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  Table of Contents  
LETTER TO THE EDITOR
Year : 2014  |  Volume : 5  |  Issue : 4  |  Page : 526-528  

Bowen's disease: An unusual clinical presentation


Department of Dermatology, Lokmanya Tilak Municipal Medical College and General Hospital, Sion, Mumbai, Maharashtra, India

Date of Web Publication10-Oct-2014

Correspondence Address:
Meeta Dipak Mantri
Department of Dermatology, Lokmanya Tilak Municipal Medical College and General Hospital, Sion, Mumbai - 400 022, Maharashtra
India
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Source of Support: None, Conflict of Interest: None


DOI: 10.4103/2229-5178.142546

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How to cite this article:
Dandale A, Mantri MD, Thakkar V, Dhurat RS, Ghate S. Bowen's disease: An unusual clinical presentation . Indian Dermatol Online J 2014;5:526-8

How to cite this URL:
Dandale A, Mantri MD, Thakkar V, Dhurat RS, Ghate S. Bowen's disease: An unusual clinical presentation . Indian Dermatol Online J [serial online] 2014 [cited 2021 Dec 3];5:526-8. Available from: https://www.idoj.in/text.asp?2014/5/4/526/142546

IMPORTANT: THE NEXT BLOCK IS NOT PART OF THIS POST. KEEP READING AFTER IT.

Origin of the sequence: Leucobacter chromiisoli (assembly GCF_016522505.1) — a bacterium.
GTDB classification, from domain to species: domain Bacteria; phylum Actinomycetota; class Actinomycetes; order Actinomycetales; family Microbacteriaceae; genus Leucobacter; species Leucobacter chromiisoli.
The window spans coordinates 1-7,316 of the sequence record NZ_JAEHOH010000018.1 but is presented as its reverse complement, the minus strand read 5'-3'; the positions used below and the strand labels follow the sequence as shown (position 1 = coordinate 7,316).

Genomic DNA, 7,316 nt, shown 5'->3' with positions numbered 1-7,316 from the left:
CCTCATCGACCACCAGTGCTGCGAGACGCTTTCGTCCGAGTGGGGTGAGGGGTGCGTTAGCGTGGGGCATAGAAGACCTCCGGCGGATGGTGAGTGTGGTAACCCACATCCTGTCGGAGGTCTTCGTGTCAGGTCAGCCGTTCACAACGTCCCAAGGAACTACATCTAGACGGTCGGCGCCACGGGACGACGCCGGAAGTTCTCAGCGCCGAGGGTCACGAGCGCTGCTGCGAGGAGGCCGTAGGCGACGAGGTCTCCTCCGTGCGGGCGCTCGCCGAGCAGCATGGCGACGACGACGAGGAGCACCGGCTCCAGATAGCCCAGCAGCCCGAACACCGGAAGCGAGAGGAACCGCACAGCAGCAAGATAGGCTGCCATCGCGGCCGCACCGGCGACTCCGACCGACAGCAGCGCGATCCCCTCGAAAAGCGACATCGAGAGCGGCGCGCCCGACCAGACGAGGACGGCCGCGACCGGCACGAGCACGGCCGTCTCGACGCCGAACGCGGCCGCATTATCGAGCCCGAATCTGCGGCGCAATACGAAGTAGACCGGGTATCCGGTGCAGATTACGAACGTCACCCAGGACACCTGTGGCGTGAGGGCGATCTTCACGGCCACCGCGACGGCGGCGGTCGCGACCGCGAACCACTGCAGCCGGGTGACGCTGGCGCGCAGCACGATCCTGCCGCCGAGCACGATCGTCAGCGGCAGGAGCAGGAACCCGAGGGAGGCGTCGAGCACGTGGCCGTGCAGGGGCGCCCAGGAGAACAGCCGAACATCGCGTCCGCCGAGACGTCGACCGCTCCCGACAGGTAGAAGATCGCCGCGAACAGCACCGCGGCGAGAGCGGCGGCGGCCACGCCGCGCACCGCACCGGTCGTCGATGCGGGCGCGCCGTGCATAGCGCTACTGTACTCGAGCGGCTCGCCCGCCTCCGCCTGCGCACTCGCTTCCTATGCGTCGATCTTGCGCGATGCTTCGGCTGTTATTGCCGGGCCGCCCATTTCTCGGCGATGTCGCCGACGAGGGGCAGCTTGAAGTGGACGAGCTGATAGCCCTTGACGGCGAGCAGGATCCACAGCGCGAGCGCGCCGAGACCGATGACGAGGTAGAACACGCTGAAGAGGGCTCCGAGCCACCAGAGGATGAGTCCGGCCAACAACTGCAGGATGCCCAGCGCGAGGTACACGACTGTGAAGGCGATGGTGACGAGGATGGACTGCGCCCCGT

Sir,

Bowen's disease is an intra-epidermal squamous cell carcinoma that is carcinoma in situ. It usually affects the fair skinned individuals with a peak incidence in sixth to eighth decade of life. Most common sites are the head and neck followed by the extremities. The etiological causes known are chronic ultraviolet radiation exposure, human papillomavirus infection, arsenic exposure, previous radiation, immunosuppression, trauma and genetic factors. [1] The risk of development of invasive carcinoma is 3-5% in extra-genital lesions and 10% in genital lesions. [2]

A 57-year-old man presented with a painless raised lesion over the shaft of penis since five years, which was gradually increasing in size. There was no history of prior raw areas or trauma at the site of lesion, topical application or unsafe sexual exposure. Systemic symptoms such as fever, malaise, or weight loss were absent. There was no history of any other major medical or surgical illness.

On clinical examination, a single painless, minimally scaly, slightly erythematous plaque with a hyperpigmented border of size 2 cm Χ 0.5 cm was seen on the dorsolateral aspect of the shaft of the penis [Figure 1]. No regional lymphadenopathy was noted and no similar lesion was present elsewhere on the body. Enzyme-linked immunosorbent assay for human immunodeficiency virus and Venereal Disease Research Laboratory Test were negative/non-reactive.